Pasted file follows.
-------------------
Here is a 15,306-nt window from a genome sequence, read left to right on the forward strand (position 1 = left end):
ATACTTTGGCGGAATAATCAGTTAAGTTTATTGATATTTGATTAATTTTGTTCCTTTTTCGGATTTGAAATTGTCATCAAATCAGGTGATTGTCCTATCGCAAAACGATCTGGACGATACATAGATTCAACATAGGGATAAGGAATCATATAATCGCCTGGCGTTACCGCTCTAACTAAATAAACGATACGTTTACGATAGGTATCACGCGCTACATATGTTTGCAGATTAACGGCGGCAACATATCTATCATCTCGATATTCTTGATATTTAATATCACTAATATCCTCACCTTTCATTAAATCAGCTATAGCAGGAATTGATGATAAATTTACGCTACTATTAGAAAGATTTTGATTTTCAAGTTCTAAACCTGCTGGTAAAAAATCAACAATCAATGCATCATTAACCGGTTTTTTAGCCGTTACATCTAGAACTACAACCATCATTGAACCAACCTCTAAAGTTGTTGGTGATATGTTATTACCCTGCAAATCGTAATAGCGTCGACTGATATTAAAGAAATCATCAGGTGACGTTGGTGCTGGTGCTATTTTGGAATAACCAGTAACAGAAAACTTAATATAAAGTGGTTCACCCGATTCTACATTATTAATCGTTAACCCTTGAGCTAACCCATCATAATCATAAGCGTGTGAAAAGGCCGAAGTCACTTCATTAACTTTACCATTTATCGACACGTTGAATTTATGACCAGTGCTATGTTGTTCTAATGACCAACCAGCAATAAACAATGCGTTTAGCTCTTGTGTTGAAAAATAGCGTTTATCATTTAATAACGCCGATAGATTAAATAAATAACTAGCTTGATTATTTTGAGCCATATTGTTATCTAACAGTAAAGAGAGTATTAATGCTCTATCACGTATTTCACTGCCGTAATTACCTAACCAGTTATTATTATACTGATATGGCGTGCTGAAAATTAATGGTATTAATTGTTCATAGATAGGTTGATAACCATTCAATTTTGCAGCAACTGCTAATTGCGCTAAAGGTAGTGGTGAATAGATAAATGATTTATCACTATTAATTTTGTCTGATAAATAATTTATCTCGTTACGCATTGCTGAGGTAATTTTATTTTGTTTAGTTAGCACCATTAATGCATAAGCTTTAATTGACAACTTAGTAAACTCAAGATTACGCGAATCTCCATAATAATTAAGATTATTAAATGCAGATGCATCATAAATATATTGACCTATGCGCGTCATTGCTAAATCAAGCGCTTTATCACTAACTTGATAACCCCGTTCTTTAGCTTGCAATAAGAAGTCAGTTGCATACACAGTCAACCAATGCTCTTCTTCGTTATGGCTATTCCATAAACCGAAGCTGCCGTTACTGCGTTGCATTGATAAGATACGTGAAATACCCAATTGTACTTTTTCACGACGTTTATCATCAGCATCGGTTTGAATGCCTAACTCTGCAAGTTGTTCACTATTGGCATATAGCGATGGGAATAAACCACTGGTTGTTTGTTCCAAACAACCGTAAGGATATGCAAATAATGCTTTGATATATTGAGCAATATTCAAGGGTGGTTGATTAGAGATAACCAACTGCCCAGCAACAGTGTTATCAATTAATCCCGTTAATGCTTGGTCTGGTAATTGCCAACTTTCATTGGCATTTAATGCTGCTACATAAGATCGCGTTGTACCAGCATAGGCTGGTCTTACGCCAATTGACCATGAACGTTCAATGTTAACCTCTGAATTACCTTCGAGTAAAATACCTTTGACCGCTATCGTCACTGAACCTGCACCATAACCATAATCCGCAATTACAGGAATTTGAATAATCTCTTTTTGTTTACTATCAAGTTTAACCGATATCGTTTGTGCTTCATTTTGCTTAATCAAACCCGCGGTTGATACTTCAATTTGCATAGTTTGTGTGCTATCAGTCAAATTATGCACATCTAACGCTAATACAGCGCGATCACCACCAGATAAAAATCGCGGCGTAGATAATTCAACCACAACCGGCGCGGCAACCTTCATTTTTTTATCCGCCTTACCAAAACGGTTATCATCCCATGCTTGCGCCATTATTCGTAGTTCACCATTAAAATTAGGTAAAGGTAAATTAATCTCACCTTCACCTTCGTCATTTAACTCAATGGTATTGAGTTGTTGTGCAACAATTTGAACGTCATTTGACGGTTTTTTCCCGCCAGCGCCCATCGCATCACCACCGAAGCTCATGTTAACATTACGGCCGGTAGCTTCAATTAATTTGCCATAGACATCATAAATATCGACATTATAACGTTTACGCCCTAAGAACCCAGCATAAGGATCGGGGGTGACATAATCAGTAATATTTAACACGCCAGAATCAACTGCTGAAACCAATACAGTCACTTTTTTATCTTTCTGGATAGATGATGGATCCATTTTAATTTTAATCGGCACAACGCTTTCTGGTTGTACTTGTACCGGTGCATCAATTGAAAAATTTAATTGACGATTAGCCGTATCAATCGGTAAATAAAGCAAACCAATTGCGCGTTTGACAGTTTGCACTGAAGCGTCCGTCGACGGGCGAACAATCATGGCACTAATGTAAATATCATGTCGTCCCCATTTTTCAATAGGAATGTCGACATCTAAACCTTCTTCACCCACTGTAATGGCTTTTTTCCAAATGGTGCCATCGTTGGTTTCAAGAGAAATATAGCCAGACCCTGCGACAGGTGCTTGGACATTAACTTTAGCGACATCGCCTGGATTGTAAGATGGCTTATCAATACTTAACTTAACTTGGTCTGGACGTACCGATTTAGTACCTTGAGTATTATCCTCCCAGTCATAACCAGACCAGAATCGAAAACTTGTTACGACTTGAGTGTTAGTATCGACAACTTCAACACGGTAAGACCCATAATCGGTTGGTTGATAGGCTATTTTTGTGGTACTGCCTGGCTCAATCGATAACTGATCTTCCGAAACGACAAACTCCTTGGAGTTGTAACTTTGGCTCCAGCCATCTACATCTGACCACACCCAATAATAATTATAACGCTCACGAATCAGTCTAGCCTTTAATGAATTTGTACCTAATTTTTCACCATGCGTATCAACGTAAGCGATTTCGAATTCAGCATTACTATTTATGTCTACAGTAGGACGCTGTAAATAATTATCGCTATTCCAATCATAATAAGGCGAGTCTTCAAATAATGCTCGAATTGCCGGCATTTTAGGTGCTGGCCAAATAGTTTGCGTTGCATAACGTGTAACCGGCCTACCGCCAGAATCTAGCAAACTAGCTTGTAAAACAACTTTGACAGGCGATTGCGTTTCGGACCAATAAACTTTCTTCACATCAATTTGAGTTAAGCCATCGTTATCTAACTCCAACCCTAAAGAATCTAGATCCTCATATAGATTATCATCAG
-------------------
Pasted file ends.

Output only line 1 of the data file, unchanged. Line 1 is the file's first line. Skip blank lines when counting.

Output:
Here is a 15,306-nt window from a genome sequence, read left to right on the forward strand (position 1 = left end):